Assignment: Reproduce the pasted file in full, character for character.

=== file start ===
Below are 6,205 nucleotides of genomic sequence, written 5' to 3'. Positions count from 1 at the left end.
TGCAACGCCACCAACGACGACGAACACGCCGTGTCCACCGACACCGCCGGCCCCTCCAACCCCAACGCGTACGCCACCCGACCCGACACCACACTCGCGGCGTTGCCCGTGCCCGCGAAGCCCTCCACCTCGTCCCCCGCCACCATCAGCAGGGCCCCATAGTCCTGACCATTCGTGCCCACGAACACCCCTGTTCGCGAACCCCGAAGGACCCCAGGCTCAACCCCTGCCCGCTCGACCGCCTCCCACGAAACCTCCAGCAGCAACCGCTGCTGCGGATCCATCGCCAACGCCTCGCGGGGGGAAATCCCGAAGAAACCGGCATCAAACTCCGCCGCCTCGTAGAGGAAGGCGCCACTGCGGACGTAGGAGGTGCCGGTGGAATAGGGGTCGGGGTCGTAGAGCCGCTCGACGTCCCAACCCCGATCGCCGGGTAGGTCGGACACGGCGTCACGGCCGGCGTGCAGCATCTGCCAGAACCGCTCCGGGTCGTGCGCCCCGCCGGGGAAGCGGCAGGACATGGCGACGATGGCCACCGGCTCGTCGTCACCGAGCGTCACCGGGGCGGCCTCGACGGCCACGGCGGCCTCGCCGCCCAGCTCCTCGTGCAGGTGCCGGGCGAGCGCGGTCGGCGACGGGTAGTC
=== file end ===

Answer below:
Below are 6,205 nucleotides of genomic sequence, written 5' to 3'. Positions count from 1 at the left end.
TGCAACGCCACCAACGACGACGAACACGCCGTGTCCACCGACACCGCCGGCCCCTCCAACCCCAACGCGTACGCCACCCGACCCGACACCACACTCGCGGCGTTGCCCGTGCCCGCGAAGCCCTCCACCTCGTCCCCCGCCACCATCAGCAGGGCCCCATAGTCCTGACCATTCGTGCCCACGAACACCCCTGTTCGCGAACCCCGAAGGACCCCAGGCTCAACCCCTGCCCGCTCGACCGCCTCCCACGAAACCTCCAGCAGCAACCGCTGCTGCGGATCCATCGCCAACGCCTCGCGGGGGGAAATCCCGAAGAAACCGGCATCAAACTCCGCCGCCTCGTAGAGGAAGGCGCCACTGCGGACGTAGGAGGTGCCGGTGGAATAGGGGTCGGGGTCGTAGAGCCGCTCGACGTCCCAACCCCGATCGCCGGGTAGGTCGGACACGGCGTCACGGCCGGCGTGCAGCATCTGCCAGAACCGCTCCGGGTCGTGCGCCCCGCCGGGGAAGCGGCAGGACATGGCGACGATGGCCACCGGCTCGTCGTCACCGAGCGTCACCGGGGCGGCCTCGACGGCCACGGCGGCCTCGCCGCCCAGCTCCTCGTGCAGGTGCCGGGCGAGCGCGGTCGGCGACGGGTAGTC